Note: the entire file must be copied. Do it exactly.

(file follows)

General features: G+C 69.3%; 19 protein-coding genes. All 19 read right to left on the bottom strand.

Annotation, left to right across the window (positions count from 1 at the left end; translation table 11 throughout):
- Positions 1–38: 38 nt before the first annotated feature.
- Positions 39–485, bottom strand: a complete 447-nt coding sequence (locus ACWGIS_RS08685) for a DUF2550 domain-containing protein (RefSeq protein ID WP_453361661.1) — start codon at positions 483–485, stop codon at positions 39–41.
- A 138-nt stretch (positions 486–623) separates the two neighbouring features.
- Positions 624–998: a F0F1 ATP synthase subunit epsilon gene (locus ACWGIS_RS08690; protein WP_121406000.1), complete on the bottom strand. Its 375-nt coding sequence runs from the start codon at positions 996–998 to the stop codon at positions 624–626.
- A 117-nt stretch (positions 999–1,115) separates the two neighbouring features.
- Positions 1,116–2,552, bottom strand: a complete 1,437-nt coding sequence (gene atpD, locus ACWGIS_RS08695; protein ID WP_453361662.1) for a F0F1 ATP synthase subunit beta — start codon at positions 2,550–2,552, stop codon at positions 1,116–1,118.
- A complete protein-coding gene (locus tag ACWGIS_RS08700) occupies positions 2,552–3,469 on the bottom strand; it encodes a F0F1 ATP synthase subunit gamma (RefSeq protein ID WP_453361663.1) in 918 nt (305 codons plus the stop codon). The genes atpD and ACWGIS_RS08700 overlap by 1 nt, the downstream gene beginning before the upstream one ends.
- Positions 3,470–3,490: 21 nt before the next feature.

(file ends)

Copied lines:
General features: G+C 69.3%; 19 protein-coding genes. All 19 read right to left on the bottom strand.

Annotation, left to right across the window (positions count from 1 at the left end; translation table 11 throughout):
- Positions 1–38: 38 nt before the first annotated feature.
- Positions 39–485, bottom strand: a complete 447-nt coding sequence (locus ACWGIS_RS08685) for a DUF2550 domain-containing protein (RefSeq protein ID WP_453361661.1) — start codon at positions 483–485, stop codon at positions 39–41.
- A 138-nt stretch (positions 486–623) separates the two neighbouring features.
- Positions 624–998: a F0F1 ATP synthase subunit epsilon gene (locus ACWGIS_RS08690; protein WP_121406000.1), complete on the bottom strand. Its 375-nt coding sequence runs from the start codon at positions 996–998 to the stop codon at positions 624–626.
- A 117-nt stretch (positions 999–1,115) separates the two neighbouring features.
- Positions 1,116–2,552, bottom strand: a complete 1,437-nt coding sequence (gene atpD, locus ACWGIS_RS08695; protein ID WP_453361662.1) for a F0F1 ATP synthase subunit beta — start codon at positions 2,550–2,552, stop codon at positions 1,116–1,118.
- A complete protein-coding gene (locus tag ACWGIS_RS08700) occupies positions 2,552–3,469 on the bottom strand; it encodes a F0F1 ATP synthase subunit gamma (RefSeq protein ID WP_453361663.1) in 918 nt (305 codons plus the stop codon). The genes atpD and ACWGIS_RS08700 overlap by 1 nt, the downstream gene beginning before the upstream one ends.
- Positions 3,470–3,490: 21 nt before the next feature.